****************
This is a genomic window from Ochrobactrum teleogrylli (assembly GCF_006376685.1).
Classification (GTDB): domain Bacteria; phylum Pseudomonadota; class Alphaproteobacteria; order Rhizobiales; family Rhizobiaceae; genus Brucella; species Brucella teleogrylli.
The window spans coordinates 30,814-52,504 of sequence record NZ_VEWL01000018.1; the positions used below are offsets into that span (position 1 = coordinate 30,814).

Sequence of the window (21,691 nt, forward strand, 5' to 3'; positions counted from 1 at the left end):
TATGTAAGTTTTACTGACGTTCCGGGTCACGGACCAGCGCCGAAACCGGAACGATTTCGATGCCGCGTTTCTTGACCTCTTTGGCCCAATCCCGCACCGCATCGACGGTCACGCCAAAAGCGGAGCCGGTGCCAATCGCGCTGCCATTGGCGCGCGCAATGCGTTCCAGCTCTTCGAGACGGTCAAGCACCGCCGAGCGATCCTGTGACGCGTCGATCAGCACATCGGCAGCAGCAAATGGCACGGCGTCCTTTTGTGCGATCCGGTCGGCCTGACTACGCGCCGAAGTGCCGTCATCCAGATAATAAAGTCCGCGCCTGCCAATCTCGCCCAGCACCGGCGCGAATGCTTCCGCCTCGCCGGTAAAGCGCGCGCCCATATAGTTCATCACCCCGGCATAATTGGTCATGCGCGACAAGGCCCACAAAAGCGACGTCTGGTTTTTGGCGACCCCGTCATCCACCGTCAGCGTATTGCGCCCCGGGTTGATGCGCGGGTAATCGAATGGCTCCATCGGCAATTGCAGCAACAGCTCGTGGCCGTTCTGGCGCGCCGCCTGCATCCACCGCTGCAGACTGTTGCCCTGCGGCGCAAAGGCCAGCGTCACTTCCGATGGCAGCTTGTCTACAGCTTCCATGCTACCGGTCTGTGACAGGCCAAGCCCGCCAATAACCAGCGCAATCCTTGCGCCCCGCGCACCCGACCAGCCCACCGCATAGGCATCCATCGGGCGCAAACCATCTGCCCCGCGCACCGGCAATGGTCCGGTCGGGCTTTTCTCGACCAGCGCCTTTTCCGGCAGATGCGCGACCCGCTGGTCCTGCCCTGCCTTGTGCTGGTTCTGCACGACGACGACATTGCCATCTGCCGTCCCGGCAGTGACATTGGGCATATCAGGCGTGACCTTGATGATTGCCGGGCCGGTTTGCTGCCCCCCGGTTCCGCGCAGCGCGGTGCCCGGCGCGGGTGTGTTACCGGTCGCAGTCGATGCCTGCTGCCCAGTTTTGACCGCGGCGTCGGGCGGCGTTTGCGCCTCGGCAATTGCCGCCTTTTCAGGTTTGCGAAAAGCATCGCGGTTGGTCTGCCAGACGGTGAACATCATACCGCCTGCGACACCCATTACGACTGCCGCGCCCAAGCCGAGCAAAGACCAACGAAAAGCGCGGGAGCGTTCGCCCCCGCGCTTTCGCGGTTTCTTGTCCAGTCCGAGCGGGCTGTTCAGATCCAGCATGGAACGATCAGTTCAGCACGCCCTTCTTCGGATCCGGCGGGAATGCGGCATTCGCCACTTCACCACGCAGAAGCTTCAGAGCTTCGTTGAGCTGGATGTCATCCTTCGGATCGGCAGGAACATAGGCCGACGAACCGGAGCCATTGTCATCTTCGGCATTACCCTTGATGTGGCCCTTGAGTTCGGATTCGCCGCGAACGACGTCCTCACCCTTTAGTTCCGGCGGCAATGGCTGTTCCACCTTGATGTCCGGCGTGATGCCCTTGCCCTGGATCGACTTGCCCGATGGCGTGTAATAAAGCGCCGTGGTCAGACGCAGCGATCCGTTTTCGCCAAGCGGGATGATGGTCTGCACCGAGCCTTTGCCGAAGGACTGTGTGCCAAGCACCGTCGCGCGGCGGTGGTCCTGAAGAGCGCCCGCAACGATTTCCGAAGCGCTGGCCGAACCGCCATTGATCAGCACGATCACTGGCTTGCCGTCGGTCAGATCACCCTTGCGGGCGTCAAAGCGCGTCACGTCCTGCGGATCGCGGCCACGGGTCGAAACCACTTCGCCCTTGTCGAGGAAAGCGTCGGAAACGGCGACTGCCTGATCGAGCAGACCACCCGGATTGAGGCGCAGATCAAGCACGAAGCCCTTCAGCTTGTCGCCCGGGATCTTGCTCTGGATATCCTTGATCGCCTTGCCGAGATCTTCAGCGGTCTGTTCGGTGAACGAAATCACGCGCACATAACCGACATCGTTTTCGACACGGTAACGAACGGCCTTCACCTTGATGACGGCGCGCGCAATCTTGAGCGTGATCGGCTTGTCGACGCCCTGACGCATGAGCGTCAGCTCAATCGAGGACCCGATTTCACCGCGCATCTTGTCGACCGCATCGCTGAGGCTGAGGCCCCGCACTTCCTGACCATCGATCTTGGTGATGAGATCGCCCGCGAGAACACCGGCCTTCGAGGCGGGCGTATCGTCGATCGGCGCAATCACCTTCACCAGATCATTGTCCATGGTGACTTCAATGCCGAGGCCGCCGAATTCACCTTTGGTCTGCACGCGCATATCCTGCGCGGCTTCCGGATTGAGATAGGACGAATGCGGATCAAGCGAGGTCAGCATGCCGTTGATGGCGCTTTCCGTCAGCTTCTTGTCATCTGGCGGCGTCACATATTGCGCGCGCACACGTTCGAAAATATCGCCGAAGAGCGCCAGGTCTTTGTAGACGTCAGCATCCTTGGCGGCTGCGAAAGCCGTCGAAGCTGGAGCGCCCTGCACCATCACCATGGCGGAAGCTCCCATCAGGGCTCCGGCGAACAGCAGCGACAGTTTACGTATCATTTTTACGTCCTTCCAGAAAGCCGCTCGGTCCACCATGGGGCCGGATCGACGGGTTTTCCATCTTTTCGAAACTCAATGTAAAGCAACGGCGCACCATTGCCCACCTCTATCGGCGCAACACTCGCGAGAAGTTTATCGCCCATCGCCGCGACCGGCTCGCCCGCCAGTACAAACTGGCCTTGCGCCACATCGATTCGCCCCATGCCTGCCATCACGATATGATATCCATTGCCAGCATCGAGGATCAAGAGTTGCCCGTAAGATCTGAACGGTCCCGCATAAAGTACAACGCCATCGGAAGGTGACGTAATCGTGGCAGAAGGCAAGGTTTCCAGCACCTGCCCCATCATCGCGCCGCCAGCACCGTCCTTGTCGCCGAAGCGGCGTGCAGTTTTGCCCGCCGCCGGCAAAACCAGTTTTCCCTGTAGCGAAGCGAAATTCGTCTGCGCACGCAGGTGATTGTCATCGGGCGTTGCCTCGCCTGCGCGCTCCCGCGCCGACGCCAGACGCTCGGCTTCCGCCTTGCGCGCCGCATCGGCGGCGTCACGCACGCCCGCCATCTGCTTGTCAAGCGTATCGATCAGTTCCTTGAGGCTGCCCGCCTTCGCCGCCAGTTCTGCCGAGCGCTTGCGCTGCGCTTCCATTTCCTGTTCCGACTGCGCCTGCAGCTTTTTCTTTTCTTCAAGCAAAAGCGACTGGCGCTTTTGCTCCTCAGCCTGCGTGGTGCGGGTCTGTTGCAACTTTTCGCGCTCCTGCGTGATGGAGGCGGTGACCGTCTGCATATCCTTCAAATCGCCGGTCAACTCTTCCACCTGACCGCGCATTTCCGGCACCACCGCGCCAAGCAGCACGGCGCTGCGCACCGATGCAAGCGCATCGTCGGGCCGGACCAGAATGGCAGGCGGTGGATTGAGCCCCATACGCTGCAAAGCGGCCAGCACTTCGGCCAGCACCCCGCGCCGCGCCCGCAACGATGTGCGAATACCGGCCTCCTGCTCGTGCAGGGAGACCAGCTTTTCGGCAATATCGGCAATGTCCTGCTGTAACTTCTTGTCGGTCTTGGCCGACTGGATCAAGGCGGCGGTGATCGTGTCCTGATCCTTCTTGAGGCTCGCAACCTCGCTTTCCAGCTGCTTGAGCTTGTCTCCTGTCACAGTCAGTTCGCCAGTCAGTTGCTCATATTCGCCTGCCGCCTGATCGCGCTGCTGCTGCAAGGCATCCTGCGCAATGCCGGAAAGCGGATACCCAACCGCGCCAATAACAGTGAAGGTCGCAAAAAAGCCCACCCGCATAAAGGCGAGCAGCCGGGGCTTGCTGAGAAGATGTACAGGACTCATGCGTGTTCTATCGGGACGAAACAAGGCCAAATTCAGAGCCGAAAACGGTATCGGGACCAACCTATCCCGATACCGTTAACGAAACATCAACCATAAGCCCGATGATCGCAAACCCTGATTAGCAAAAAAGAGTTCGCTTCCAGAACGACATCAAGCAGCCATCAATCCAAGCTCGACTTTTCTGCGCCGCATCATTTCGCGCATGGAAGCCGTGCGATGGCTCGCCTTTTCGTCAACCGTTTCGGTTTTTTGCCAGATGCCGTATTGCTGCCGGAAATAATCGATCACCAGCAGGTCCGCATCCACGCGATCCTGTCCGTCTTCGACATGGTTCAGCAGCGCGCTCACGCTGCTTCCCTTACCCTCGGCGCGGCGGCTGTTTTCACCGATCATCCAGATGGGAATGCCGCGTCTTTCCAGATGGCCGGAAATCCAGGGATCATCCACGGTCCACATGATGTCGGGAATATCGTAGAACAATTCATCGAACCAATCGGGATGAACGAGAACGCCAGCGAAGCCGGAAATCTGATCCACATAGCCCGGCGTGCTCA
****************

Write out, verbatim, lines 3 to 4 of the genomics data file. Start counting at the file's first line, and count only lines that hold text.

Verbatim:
The window spans coordinates 30,814-52,504 of sequence record NZ_VEWL01000018.1; the positions used below are offsets into that span (position 1 = coordinate 30,814).

Sequence of the window (21,691 nt, forward strand, 5' to 3'; positions counted from 1 at the left end):